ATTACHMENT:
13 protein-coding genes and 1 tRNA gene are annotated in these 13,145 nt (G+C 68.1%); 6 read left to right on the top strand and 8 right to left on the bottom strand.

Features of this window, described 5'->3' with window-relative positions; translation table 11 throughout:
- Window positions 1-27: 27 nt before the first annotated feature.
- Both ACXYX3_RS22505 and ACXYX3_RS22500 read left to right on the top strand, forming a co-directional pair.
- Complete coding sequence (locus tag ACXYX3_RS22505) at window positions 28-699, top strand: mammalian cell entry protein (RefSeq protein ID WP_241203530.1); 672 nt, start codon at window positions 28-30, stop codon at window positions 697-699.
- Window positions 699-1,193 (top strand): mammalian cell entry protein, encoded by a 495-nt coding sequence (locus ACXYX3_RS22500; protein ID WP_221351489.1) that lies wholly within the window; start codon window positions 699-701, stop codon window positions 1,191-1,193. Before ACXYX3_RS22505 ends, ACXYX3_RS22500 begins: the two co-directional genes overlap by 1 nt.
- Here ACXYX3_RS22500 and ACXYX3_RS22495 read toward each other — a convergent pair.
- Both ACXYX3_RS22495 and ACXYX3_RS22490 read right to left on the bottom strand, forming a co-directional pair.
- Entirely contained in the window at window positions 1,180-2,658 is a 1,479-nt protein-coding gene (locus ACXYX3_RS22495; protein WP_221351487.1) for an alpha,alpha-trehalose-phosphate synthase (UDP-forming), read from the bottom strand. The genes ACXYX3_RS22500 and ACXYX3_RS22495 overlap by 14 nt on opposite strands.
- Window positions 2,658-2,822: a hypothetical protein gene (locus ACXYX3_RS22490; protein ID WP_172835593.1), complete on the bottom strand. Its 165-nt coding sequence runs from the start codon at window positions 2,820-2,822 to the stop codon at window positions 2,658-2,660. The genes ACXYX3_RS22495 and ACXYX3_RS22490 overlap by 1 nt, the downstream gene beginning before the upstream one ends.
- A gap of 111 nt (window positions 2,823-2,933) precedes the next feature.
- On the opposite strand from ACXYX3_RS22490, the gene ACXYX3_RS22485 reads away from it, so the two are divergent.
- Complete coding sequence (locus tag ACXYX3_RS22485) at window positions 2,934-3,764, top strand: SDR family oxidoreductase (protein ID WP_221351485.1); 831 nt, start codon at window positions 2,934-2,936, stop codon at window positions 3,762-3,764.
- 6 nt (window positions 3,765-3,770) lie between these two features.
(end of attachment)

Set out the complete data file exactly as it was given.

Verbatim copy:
13 protein-coding genes and 1 tRNA gene are annotated in these 13,145 nt (G+C 68.1%); 6 read left to right on the top strand and 8 right to left on the bottom strand.

Features of this window, described 5'->3' with window-relative positions; translation table 11 throughout:
- Window positions 1-27: 27 nt before the first annotated feature.
- Both ACXYX3_RS22505 and ACXYX3_RS22500 read left to right on the top strand, forming a co-directional pair.
- Complete coding sequence (locus tag ACXYX3_RS22505) at window positions 28-699, top strand: mammalian cell entry protein (RefSeq protein ID WP_241203530.1); 672 nt, start codon at window positions 28-30, stop codon at window positions 697-699.
- Window positions 699-1,193 (top strand): mammalian cell entry protein, encoded by a 495-nt coding sequence (locus ACXYX3_RS22500; protein ID WP_221351489.1) that lies wholly within the window; start codon window positions 699-701, stop codon window positions 1,191-1,193. Before ACXYX3_RS22505 ends, ACXYX3_RS22500 begins: the two co-directional genes overlap by 1 nt.
- Here ACXYX3_RS22500 and ACXYX3_RS22495 read toward each other — a convergent pair.
- Both ACXYX3_RS22495 and ACXYX3_RS22490 read right to left on the bottom strand, forming a co-directional pair.
- Entirely contained in the window at window positions 1,180-2,658 is a 1,479-nt protein-coding gene (locus ACXYX3_RS22495; protein WP_221351487.1) for an alpha,alpha-trehalose-phosphate synthase (UDP-forming), read from the bottom strand. The genes ACXYX3_RS22500 and ACXYX3_RS22495 overlap by 14 nt on opposite strands.
- Window positions 2,658-2,822: a hypothetical protein gene (locus ACXYX3_RS22490; protein ID WP_172835593.1), complete on the bottom strand. Its 165-nt coding sequence runs from the start codon at window positions 2,820-2,822 to the stop codon at window positions 2,658-2,660. The genes ACXYX3_RS22495 and ACXYX3_RS22490 overlap by 1 nt, the downstream gene beginning before the upstream one ends.
- A gap of 111 nt (window positions 2,823-2,933) precedes the next feature.
- On the opposite strand from ACXYX3_RS22490, the gene ACXYX3_RS22485 reads away from it, so the two are divergent.
- Complete coding sequence (locus tag ACXYX3_RS22485) at window positions 2,934-3,764, top strand: SDR family oxidoreductase (protein ID WP_221351485.1); 831 nt, start codon at window positions 2,934-2,936, stop codon at window positions 3,762-3,764.
- 6 nt (window positions 3,765-3,770) lie between these two features.